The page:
You want an answer from me about Brett Favre and whether he'll retire now, at 35. And the answer is: I can't give you one. I don't know.
The last two times I talked to Favre about this subject, in preseason and then again in midseason, he very unofficially listed five criteria for playing again in 2005:
1. He would have to be playing still at a high level. 2. The Packers would have to want him back. 3. It would have to be something that was OK with his family. 4. The game would still have to be fun. 5. He would have to want to play again.
Take those one at a time. One: He just finished his second season ever with 4,000 yards passing, 30 touchdowns and had a quarterback rating of at least 90. Two: The Packers definitely want him back. Three: Can't answer it, but I think they still want him to play. Four: He still loves it, as you could see in his animated reaction after throwing the underhanded touchdown that was called back for him being over the line of scrimmage Sunday. Five: Can't answer it.
Favre is as honest with his feelings as they come. I'm sure he has a gut feeling what he wants to do, but I'm also sure he doesn't know for sure what he will do. And I do know he would feel sick about going out on a game like he played the other day. I bet when he looks at the 31-17 loss to the Vikings and his role in it -- if he looks at it, I should say -- he'll think the first interception he just threw too hard and a little too high while Donald Driver got picked in crossing-route traffic, another was a doink-doink tipped job, another maybe Javon Walker should have sight-adjusted his route and cut to the sidelines instead of running a post, and the last he hung up trying to avoid an onrushing Viking. He'll see why he made each mistake and say to himself: "That's football. Sometimes bad plays come in bunches.'' He'll say he was a huge part in the loss, but it won't dent his confidence.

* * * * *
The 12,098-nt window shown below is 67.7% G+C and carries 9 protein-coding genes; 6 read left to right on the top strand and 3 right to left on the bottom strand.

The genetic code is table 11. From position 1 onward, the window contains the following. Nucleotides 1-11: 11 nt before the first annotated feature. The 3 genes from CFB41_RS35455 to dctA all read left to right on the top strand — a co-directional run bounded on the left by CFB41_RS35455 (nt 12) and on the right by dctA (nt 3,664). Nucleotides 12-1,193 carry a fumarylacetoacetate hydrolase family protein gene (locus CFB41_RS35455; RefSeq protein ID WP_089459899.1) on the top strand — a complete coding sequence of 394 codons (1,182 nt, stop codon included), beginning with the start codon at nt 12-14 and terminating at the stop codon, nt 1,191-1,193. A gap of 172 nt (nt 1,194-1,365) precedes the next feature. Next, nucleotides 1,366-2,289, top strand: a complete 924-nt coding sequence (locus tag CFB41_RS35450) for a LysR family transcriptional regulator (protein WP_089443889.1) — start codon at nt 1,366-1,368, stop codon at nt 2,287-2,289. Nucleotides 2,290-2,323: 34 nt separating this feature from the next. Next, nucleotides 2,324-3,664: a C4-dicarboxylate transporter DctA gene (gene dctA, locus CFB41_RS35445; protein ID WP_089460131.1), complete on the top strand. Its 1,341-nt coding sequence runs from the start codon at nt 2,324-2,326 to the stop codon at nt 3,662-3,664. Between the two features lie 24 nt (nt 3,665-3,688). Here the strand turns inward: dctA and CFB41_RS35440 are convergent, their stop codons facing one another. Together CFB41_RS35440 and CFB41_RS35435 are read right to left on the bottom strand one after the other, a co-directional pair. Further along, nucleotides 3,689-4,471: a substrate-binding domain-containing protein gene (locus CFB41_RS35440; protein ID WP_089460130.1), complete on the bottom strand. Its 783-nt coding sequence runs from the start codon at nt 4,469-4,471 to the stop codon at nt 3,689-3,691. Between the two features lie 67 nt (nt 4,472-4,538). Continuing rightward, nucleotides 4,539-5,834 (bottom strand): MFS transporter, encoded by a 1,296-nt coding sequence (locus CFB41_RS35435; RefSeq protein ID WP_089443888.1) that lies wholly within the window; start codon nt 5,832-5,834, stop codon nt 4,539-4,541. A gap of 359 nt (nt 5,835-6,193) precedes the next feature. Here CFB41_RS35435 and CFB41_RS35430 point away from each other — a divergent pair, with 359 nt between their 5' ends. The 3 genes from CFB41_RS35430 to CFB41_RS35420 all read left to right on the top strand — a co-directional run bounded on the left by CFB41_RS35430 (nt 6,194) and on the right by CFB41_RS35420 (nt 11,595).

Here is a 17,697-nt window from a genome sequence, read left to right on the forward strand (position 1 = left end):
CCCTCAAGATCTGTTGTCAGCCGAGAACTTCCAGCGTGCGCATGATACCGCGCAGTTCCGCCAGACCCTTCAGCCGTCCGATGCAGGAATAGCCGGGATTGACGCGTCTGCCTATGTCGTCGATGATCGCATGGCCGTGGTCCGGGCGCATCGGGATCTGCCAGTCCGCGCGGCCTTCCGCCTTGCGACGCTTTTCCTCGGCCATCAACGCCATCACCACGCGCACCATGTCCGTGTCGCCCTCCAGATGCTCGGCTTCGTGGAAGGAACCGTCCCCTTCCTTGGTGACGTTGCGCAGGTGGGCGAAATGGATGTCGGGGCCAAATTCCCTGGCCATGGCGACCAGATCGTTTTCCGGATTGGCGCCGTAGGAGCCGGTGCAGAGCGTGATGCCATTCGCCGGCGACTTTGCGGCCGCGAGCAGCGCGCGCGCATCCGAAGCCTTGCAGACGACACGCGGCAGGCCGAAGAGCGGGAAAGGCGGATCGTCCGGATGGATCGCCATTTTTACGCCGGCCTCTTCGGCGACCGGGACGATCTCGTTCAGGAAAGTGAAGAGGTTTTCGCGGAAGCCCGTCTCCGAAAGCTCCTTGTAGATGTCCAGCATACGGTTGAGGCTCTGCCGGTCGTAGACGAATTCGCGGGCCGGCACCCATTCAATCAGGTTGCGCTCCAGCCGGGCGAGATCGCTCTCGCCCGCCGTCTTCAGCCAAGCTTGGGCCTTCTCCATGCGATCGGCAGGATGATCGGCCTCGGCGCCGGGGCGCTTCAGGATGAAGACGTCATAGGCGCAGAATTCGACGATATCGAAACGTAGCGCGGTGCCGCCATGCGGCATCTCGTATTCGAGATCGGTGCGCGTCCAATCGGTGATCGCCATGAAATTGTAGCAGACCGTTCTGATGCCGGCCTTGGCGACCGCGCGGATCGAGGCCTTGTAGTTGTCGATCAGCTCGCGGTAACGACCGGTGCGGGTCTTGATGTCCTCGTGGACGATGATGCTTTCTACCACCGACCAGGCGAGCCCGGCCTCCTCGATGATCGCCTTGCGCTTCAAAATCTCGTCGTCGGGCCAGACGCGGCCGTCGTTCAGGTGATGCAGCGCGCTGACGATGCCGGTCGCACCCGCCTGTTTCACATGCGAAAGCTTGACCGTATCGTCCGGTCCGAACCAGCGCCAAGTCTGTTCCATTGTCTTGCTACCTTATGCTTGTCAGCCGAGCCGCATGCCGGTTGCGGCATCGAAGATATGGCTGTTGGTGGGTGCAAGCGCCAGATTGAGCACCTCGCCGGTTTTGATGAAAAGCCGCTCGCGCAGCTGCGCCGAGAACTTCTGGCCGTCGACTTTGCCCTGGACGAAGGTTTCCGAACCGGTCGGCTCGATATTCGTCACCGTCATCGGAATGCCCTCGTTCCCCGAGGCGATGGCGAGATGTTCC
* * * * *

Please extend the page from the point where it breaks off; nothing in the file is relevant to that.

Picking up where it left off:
One more thing. I saw Favre on Saturday afternoon and asked him about his family. Deanna is struggling after her last chemotherapy treatment; she was in Green Bay with him. Brittany is now a junior in high school in Mississippi; she loves coming to the games. Breleigh, 5, loves coming too. Favre told me Breleigh had a cheerleading competition and wanted to stay back in Mississippi for it. Just a hunch, but as much as they mean to him, it's hard to imagine Favre playing his last game and the whole family not being around for it.
In the next few weeks, you'll hear all kinds of rumors and rumblings about whether Favre will play again. Most will be absolutely full of crap, because they will come from sources who aren't Brett Favre, because in the offseason he goes underground deeper than any star in any sport. I'll be quite surprised.
Tons of Favre and Randy Moss this week, with some Pats-Colts mixed in for good measure.
THE PATS WILL MAKE DO WITHOUT LAW. From Kainne Hansbury, of Medway, Mass.: "I think you're overrating the loss of Ty Law when it comes to the Patriots' chance to win this game without him. When the Patriots lost Law to injury against the Steelers, it caught them off-guard. As soon as the following game they were prepared, and only once after that did they give up 300 yards to a quarterback. Law is a great corner back, but the team has moved on.''
Very possible. But my feeling is pretty simple on this. This is the best Indy team the Patriots have faced, the Colts have been turnover machines in their previous two meetings in Foxboro, and the Patriots are playing without both starting corners. This will be the toughest Colt-Pat match for New England.
BE CONSISTENT, ESPN. From Jeffrey Peterson, of Binghamton, N.Y.: "ESPN wouldn't show Randy Moss NOT mooning the crowd, but showed the NBA brawl constantly for days. Which act do you think is more offensive?''
Of course the NBA thing was. It was ludicrous both networks decided not to show replays, and ESPN stuck with that for 22 hours, I believe. Amazing both networks make that decision -- and NFL Network decided to show it.